Executive functions are a set of cognitive skills that allow people to do things like follow directions, control their emotions, focus, and/or attain their goals. Executive function skills are like the “orchestra conductor of your brain” (Paul Yellin, 2020, in “Executive Function Challenges in the Workplace”). There are seven “executive functions” and these include verbal and non-verbal memory, self-awareness, inhibition, emotional regulation, motivational regulation, and planning/problem-solving. These cognitive functions help us organize and manage the many tasks in our day-to-day lives. Autistic people “often have problems with executive functioning and these challenges can then cause problems with communication, follow through, planning, and/or self-care.” (7 Executive Functioning Challenges for People with Autism, Psychology Today, 8/18/21)
The cause of poor executive functioning is not always known or clear. Researchers feel the cause is likely a combination of genetics, prenatal exposure to alcohol or drugs, early childhood trauma, or other factors. People are not born with executive functions, but, instead, they develop over time, and well into early adulthood. Considering that this gradual development of executive functions may be prevalent in the workplace, employees, both neurotypical and autistic, may exhibit a wide range of strengths and challenges. Skills that an employee who has executive functioning challenges may struggle with could be:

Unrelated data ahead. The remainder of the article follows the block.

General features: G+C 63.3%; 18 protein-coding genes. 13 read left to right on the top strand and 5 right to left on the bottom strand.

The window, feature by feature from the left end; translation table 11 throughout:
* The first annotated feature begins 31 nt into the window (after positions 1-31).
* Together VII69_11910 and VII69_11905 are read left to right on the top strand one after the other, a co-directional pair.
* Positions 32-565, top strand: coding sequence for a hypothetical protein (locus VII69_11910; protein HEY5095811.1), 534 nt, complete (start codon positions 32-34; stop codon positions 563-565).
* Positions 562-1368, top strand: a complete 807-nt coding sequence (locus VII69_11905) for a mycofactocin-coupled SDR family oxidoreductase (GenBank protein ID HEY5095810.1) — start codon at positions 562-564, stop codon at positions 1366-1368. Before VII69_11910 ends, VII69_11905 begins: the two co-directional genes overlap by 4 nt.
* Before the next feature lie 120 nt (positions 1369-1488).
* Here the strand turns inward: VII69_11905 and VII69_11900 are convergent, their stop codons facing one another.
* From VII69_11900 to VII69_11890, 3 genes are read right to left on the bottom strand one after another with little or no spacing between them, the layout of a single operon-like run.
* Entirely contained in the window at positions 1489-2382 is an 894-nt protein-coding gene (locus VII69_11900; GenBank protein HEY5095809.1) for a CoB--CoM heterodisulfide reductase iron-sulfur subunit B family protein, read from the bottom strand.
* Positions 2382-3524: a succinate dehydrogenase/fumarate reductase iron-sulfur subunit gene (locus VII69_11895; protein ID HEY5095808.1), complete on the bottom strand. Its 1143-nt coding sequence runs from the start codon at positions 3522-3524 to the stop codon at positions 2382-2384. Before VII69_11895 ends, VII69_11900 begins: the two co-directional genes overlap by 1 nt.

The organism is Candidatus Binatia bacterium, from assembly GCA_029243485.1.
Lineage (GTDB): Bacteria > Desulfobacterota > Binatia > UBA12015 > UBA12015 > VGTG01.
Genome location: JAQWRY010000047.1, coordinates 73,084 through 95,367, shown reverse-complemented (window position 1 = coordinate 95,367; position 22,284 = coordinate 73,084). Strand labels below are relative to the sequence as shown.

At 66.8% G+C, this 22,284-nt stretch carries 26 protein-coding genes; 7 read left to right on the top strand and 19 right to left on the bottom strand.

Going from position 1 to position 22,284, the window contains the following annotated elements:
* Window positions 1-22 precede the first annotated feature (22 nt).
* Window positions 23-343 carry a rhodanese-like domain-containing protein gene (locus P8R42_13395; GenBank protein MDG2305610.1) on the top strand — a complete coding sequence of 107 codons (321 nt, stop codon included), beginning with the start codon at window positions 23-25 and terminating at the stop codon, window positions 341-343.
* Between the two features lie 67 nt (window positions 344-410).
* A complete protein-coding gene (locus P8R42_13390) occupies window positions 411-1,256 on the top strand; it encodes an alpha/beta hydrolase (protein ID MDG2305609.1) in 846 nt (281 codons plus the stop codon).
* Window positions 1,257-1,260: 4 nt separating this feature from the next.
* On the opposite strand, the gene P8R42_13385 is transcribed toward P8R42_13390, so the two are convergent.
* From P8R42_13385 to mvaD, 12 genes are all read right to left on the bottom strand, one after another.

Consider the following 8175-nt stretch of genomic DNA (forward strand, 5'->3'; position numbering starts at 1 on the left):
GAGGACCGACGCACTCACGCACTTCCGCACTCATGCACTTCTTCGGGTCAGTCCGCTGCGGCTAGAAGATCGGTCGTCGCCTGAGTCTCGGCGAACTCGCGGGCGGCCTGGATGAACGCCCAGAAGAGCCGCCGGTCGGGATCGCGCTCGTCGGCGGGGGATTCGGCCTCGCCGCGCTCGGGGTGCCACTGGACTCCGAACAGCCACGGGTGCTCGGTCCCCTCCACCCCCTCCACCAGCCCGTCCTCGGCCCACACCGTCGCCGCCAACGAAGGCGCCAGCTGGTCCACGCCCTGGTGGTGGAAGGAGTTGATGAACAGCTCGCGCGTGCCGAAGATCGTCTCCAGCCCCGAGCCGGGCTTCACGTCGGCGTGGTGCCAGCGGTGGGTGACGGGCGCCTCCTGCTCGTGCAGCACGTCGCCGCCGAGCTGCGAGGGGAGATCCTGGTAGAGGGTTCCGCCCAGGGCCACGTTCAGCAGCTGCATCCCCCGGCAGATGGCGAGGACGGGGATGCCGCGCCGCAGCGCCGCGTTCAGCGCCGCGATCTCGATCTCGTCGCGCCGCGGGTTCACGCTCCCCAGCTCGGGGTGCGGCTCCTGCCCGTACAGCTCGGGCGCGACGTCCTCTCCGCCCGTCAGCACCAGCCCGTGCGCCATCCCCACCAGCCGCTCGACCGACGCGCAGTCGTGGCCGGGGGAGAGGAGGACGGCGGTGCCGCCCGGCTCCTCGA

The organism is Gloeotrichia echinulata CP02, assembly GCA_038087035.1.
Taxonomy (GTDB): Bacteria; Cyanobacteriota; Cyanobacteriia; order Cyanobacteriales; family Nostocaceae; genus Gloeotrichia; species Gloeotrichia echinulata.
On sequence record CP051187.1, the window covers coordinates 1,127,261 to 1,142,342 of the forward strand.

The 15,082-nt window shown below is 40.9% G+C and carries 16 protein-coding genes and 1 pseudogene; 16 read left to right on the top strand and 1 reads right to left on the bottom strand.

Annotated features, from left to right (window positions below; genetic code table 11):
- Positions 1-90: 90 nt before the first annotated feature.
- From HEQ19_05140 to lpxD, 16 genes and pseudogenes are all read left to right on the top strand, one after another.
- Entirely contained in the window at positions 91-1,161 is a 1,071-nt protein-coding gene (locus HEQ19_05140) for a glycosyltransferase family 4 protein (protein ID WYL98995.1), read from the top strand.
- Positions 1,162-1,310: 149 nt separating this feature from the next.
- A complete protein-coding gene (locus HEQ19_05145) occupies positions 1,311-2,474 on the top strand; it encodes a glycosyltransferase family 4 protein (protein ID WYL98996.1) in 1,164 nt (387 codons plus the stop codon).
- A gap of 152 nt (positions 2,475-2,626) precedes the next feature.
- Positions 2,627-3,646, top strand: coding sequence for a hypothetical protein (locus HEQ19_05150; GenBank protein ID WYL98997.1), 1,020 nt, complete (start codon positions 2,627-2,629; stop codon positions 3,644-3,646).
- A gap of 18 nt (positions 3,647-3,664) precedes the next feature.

- Organizing, planning, and/or prioritizing their work tasks and generalized time management issues
- Retaining information
- Self-control and self-awareness
- Following mult-step directions
- Focusing and completing projects
- Regulating emotions and communicating in a professional manner
Employers can set up systems or provide reasonable accommodations to help employees develop or strengthen their executive functioning skills, including:
- Creating systems that acknowledge employees’ learning styles, which could include visual cues, written directions, or auditory cueing.
- Use agendas for meetings and checklists for tasks
- Managers can work with employees to help prioritize job tasks and break down large projects into smaller tasks.
- Manage stress levels and improve focus by taking movement breaks and building in “transition” blocks of times between activities.
- Block access to distractions by using headphones or putting away personal devices
- Using personal devices to set timers as reminders to remember meetings or break times
- Pairing up coworkers who have different strengths and needs
- Allow and encourage accommodations to support employees in their work environment or with managing their sensory needs.
With the right support or accommodations, employees who struggle with executive functioning can be more productive, improve their skills, and grow as a team member. Providing support for those with challenges can then lead to an inclusive workspace, where employees with different strengths and challenges can feel motivated, supported, and better able to do their best work.
Written by Bonny Goldin, June, 2022